As ESPN prepared to launch its new miniseries, SneakerCenter, director Bobbito García and Hock Films turned to New York City-based Block & Tackle to bring its eccentric, colorful theme to life.
That spans the show’s logo, animated opening and all custom graphics that appear throughout the show. The direction for the show’s visual identity was clear from the start with heavy influence from “sneakerhead” culture.
“Not only did it need to reflect ‘90s hip-hop and NYC street basketball culture, but also the diverse, global trends pioneered by current influencers,” said Adam Gault, partner and creative director at Block & Tackle. “The show is a celebration of all-things sneaker and an education on the history of design and innovation behind today’s sneaker culture. As one of the world’s foremost authorities on these subjects, Bobbito continually emphasized the need for authenticity, positivity, and high energy.”
The creative studio started by designing for mobile to ensure the imagery was clean and engaging across all platforms, said Block & Tackle producer Megan Anderson in a statement. Then, they created the show’s open, which serves as a freeform timeline through sneaker history courtesy of García’s “encyclopedic knowledge.”
The open, dubbed “Laced Up,” shows animated shoelaces crisscrossing upward as different images appear. It ends with the laces tying the knot before the logo appears on the sneaker’s tongue.
“That structure really grounds the open and also sets a reverent but playful tone for the rest of the show,” partner and creative director Ted Kotsaftis said.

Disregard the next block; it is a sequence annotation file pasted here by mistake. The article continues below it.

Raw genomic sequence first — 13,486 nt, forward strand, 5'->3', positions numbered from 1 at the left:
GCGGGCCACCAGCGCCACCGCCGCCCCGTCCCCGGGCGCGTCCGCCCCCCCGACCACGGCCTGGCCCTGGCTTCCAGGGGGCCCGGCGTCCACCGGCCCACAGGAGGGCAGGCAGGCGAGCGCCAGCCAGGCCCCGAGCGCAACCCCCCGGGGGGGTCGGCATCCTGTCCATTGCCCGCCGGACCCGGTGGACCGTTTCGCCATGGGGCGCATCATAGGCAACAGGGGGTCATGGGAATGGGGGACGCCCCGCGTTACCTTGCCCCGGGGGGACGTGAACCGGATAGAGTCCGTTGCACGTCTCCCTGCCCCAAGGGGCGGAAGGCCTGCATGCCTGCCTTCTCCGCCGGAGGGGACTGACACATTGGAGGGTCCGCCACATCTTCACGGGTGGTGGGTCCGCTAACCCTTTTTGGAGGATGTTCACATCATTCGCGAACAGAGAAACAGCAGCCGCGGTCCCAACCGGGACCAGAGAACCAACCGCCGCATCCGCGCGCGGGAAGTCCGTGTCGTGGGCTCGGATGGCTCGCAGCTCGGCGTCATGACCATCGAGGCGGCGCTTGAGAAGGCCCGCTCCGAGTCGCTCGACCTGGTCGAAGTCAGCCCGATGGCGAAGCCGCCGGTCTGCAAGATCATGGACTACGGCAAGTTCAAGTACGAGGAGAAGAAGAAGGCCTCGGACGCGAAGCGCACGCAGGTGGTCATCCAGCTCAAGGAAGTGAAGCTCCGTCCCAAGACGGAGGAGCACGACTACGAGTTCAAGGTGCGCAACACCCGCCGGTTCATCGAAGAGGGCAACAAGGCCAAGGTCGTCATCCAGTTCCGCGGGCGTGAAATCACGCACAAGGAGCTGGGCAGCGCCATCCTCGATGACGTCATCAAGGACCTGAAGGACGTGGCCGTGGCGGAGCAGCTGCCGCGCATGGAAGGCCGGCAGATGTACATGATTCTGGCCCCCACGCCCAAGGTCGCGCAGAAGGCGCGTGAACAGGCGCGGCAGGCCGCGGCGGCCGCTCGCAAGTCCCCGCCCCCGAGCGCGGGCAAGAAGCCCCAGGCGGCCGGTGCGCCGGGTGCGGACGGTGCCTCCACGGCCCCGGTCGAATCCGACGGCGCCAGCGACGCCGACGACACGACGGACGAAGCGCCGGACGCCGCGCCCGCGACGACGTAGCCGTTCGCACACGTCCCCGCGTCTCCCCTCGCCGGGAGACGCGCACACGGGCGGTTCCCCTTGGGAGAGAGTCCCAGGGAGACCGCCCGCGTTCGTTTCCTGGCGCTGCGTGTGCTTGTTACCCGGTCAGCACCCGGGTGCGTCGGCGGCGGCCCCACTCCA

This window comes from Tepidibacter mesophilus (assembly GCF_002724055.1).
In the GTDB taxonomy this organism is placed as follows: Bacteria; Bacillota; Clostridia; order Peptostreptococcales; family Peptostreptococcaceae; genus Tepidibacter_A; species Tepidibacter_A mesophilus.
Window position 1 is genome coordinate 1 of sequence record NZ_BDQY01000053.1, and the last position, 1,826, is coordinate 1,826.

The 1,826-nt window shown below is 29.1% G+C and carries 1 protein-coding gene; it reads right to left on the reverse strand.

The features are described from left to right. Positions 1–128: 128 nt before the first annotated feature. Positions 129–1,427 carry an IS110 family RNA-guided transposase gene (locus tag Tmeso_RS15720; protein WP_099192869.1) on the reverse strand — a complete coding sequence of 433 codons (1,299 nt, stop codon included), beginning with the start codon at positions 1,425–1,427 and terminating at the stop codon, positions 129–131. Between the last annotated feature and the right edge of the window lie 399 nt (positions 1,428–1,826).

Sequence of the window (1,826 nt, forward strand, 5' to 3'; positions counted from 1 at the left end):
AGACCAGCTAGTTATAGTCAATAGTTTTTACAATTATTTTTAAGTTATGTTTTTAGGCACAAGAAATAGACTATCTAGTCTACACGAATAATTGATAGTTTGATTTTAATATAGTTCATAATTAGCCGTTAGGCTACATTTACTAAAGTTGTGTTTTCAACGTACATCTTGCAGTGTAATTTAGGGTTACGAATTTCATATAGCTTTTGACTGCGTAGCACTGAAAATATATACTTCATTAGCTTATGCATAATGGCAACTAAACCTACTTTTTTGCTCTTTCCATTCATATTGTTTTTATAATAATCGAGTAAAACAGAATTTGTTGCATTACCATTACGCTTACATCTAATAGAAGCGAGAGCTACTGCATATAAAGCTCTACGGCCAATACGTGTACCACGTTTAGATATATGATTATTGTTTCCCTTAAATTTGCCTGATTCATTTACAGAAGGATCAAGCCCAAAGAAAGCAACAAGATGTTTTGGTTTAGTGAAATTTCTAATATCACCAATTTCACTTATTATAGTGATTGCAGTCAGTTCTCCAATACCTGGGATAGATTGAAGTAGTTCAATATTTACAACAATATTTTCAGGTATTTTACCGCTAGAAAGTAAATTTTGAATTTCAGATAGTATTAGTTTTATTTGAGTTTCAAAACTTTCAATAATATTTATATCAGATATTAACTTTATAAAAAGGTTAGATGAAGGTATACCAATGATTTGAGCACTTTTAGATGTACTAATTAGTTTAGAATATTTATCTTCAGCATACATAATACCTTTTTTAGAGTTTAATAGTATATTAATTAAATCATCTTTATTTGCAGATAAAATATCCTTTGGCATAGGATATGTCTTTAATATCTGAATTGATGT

The minimalist logo draws further inspiration from sneaker details such as stitching, treads and laces. It also features varying font weights, which adds playfulness to the overall image.
“From that mark, we expanded to include an icon that could be used across social platforms and other marketing verticals,” Anderson says.
Block & Tackle also created more than 40 illustrations of seminal sneaker silhouettes that appear throughout the graphics package (slideshow above). These illustrations—paired with other design elements such as customizable title card templates, lower-third graphics and animated transitions —were compiled into customizable toolkits for ESPN to use down the road.
”SneakerCenter is exactly the kind of collaborative project we love: a hot topic, forward-thinking clients, and a touch of mischievousness,” Gault said. “The team at Hock had a clear vision of where to take the show, and their counterparts at ESPN were wonderfully supportive. We can’t wait to expand the package over subsequent episodes.”